All of the old-timers here at NCS have their own musical tastes, which are probably best portrayed as a Venn diagram in which there are areas of intersection but also swaths of area that largely stand apart from each other. But the Swedish band Gloson are one of those bands in which we all overlap in our enthusiasm for the music. And thus it’s a genuine thrill for us now to present a full stream of their new album, The Rift, which is set for release this coming Friday by Indie Recordings.
For those who haven’t been paying attention, our own Andy Synn presented a review of the album just yesterday. He called it “by some margin the best Post-/Sludge Metal album I’ve heard so far this year — surpassing even Cult of Luna‘s fantastic new record”, an album that “has most certainly re-set the bar for 2022, and only time will tell if anything else can match it”.
He then proceeded to explain why, should you need any further persuasion to dive into the full stream today.
Although we’ve been singing the band’s praises since their first EP, Andy wrote:
It’s still slightly astonishing to hear just how mightily the band have surpassed themselves here, whether that’s in the form of the choking gloom and churning, doom-laden riffs of “Windbearer”, the implacable momentum and claustrophobic aurora of “Impetus”, or the ominous, oppressive ambience and gargantuan gravitational pull of “Cerberus IV” (arguably the best song on the entire album, though we all know by now that concepts like “best” are firmly in the eye, or ear, of the beholder).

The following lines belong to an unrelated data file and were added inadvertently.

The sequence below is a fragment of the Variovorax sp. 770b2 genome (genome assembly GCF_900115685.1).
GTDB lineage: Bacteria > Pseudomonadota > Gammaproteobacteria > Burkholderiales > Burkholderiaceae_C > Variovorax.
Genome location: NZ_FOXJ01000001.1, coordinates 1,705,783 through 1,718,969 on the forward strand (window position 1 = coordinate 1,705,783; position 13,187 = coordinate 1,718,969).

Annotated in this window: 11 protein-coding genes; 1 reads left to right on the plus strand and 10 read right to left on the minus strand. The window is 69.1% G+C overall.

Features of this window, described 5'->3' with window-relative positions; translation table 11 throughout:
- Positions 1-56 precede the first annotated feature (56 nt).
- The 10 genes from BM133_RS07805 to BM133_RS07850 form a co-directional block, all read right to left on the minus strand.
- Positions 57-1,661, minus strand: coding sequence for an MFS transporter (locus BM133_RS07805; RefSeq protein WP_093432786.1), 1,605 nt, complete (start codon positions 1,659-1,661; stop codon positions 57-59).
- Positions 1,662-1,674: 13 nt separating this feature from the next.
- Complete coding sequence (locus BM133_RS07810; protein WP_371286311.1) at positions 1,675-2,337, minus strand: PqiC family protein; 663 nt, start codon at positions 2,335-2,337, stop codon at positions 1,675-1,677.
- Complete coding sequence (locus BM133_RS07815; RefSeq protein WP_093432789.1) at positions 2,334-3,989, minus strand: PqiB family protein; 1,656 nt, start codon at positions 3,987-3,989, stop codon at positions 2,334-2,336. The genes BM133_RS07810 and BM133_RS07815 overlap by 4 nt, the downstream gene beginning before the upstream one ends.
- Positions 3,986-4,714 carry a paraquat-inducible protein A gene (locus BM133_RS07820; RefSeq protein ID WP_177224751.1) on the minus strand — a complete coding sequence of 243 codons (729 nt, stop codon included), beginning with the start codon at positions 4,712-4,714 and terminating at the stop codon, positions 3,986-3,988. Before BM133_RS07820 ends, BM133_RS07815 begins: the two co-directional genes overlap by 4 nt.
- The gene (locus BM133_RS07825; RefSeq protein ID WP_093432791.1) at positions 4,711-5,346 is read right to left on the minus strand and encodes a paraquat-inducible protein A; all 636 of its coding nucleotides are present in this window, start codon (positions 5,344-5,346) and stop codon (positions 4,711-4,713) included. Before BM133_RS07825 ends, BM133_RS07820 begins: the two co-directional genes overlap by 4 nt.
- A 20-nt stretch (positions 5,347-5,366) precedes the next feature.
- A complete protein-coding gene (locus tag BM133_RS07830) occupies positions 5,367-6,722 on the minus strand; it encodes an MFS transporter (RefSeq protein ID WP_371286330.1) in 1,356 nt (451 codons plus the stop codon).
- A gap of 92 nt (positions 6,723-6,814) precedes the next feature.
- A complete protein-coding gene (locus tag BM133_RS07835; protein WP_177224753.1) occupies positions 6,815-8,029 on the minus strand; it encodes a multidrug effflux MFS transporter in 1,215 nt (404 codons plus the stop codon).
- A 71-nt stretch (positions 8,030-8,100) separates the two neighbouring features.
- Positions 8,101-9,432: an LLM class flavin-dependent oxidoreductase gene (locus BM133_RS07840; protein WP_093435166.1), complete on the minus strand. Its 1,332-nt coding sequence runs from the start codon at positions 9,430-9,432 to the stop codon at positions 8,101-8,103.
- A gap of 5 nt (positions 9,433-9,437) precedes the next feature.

That being said, it actual took a couple of spins for me to fully grasp what it is that makes The Rift such a major step-up for the band, as while it’s initial impact is undeniable – humongous opener “Stygian and Aberrant” drops riffs like calving icebergs, while “Tirsa Vassals” actively seems to get heavier and more intense the longer it goes on – this is most definitely an album which doesn’t necessarily reveal all its secrets and inner workings straight away, but instead demands – and rewards – multiple listens in order to unlock everything it has to offer.
Nowhere is this more apparent than during the album’s thirteen-and-a-half minute finale, “Ultraviolet”, a moody, melodic slow-burner which on its own would perhaps give a very different impression of the band (and the album) but which, taken in context, serves as an unexpectedly perfect coda for for an album which needs, and deserves, to be heard in its entirety in order to be properly appreciated.
But you don’t have to take Andy‘s word for any of this. You can take our collective word, because as mentioned at the outset all of us here have been overwhelmed by the intensity and the expansive depths of The Rift.
Or you can take the word of other sites and periodicals that have showered it with praise.
Or you can just listen for yourselves. (The starting point of each track is listed below the stream, but it really is best not to jump around but instead to set aside the time to listen straight through):
00:00 Stygian and Aberrant
25:21 Tirsa Vassals
32:10 Cerberus IV (Exodus)
The Rift was recorded and mixed by Ulf Blomberg at Hoborec Recording Studio, and it was mastered by Magnus Lindberg Productions. The cover art was created by Sophy Fredriksson.